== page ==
The individual American – such as a Long and an Aliwi Alissa – becomes a metonym, a part symbolizing the whole. He inherits violence which is still everywhere in the culture. Just look around. I don’t want to tire you with what you already know. The bottom line is: Americans want guns, and use them. We prefer force. Guns are its symbol and signature.

Origins of Second Amendment

An interesting question is, how did guns become integrated into law via the Second Amendment? Remember, it was not originally in the Constitution. It was put in.

In the years following 1776, the British (or for that matter, other Europeans like the French) did not go quietly. Sporadic battles erupted, mostly because British red-coats invaded American communities they considered vulnerable. Because of the vastness of the country it was not always possible for a centralized military to come to the rescue of these innocent communities. Hence, the amendment that permits local people to have guns for self-defense and even create “a militia.” Even after the British were permanently defeated, lawlessness persisted in the south, midwest and the west. Again, Washington was thousands of miles away and the railroad was a not-yet. Hence, the rise of vigilante cowboys, guns, a necessity.

Technological advancement, and the absence of a foreign enemy threatening to take our land away, have not changed our nature as far as clinging to guns is concerned. What is our reason now? Now that police security is ubiquitous, why do we still need to have our own guns?  What would happen if Donald Trump’s ahistorical warning that the Democrats will “take away your guns,” became a reality? According to a majority of Americans, they would lose their freedom. Just as they protected their freedom from the British almost two-hundred-and-fifty years ago, they have to do so now.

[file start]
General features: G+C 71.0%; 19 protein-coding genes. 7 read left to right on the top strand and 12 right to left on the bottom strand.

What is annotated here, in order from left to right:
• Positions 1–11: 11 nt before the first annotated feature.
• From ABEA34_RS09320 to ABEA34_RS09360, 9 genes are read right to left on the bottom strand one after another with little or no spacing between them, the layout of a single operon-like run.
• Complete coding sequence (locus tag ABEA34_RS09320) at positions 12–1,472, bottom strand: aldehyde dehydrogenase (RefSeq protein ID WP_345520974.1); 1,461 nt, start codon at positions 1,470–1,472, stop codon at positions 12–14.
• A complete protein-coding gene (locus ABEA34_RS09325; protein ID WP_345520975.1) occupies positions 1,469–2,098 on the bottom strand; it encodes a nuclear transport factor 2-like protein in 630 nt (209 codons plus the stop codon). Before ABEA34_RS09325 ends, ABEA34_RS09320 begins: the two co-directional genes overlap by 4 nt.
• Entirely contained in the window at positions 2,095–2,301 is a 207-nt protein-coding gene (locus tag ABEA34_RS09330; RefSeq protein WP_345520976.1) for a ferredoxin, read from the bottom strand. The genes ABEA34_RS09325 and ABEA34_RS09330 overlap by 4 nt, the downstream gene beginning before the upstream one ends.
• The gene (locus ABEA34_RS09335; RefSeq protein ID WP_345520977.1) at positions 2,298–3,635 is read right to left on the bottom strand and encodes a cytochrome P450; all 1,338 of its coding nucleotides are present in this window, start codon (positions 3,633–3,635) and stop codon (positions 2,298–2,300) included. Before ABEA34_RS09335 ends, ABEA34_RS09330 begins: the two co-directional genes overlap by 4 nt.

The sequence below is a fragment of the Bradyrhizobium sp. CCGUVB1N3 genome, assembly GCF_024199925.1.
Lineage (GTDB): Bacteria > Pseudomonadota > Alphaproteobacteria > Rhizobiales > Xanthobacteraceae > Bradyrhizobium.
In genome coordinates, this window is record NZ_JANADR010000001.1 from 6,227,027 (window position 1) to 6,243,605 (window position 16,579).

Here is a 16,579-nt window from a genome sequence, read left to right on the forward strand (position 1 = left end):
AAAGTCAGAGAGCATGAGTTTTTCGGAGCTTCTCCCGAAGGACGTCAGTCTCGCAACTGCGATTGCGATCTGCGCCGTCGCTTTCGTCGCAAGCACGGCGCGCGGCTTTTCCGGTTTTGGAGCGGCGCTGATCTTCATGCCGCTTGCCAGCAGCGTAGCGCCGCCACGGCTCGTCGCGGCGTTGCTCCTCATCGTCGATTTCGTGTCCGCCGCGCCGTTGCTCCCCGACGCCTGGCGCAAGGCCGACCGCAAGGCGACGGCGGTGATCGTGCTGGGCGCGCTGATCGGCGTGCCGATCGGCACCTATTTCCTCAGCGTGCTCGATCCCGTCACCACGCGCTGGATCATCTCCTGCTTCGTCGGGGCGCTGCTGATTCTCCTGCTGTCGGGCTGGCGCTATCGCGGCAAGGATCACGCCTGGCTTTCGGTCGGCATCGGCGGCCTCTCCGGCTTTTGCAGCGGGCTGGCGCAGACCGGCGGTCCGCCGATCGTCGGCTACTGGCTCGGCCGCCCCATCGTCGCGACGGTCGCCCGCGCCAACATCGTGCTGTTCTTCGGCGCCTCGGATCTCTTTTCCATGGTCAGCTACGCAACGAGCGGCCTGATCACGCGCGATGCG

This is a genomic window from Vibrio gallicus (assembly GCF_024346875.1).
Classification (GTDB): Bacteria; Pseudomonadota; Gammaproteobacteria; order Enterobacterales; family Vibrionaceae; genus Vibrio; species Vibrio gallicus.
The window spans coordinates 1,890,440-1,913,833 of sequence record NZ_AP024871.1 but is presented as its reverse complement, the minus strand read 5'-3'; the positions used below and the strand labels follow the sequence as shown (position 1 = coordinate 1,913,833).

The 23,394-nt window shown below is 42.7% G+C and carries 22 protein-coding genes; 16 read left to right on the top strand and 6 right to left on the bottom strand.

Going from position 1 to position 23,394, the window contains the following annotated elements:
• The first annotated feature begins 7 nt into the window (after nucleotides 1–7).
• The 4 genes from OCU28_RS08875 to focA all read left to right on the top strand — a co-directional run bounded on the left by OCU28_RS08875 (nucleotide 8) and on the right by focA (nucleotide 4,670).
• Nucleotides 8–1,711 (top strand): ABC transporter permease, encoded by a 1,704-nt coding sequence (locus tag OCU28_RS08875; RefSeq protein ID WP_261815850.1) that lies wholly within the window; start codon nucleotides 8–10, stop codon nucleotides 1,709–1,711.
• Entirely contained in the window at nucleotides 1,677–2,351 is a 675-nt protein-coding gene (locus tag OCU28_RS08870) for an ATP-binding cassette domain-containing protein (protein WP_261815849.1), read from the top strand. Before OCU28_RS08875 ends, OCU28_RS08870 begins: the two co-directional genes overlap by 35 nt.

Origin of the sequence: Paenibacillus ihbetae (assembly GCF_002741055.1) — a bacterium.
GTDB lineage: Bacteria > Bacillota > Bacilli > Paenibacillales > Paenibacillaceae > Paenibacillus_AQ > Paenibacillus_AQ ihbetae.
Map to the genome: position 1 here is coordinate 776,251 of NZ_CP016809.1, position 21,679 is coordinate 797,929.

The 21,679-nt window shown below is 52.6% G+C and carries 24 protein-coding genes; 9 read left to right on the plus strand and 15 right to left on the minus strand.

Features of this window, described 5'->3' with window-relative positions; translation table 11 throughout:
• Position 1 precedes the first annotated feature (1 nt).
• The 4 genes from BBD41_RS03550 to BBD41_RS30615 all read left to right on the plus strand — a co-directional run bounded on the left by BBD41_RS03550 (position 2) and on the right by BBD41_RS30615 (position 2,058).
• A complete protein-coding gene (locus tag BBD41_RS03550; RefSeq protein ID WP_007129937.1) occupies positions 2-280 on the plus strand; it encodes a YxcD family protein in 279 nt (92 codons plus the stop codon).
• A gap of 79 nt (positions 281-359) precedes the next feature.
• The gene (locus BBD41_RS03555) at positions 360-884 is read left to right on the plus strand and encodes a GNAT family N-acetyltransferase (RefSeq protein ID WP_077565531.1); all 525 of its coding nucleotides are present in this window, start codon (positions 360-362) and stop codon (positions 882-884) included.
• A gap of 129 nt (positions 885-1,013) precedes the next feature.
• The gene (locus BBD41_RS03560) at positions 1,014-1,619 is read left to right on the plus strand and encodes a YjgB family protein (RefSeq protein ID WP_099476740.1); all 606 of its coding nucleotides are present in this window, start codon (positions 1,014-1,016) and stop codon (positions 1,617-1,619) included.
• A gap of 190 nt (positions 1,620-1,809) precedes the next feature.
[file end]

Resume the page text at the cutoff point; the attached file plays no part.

But freedom against whom? Here, I think that many Americans do not have a clear notion of what freedom or liberty is. Abraham Lincoln was aware of this in 1860 when he became president. It is still true. An important aspect of freedom is that it is environmental, a state of being for a community or a country. It is not individual. For individuals, it is liberty; for a nation, it is freedom. What Lincoln, and sages like Gandhi understood, is that in order to have freedom as a whole, we need to give up some of our individual liberties. The problem here is that Americans have a knee-jerk reaction to coercion which is the chief culprit responsible for the loss of liberty. When I try to deprive you of one of your rights using superior logic, I am coercing you to do my will. Substituting “gun” here for “rights” we will understand why many Americans will not give it up. They won’t be coerced out of what the Second Amendment has given to them. We will use guns, and mourn the dead with flowers.

Guns and Roses. The reference is to a hard rock music group when I was a yuppy – young urban professional. I remember its first album was called “Appetite for Destruction.” The album jacket had a smoking pistol, a bright red rose with a teardrop.

Somehow, it befits America.

Shivaji Sengupta s a retired Professor of English at Boricua College, New York City. He has a Ph.D. in English and Comparative Literature from Columbia University and has been a regular contributor to The South Asian Times. He is a member of the Brookhaven Town Democratic Committee.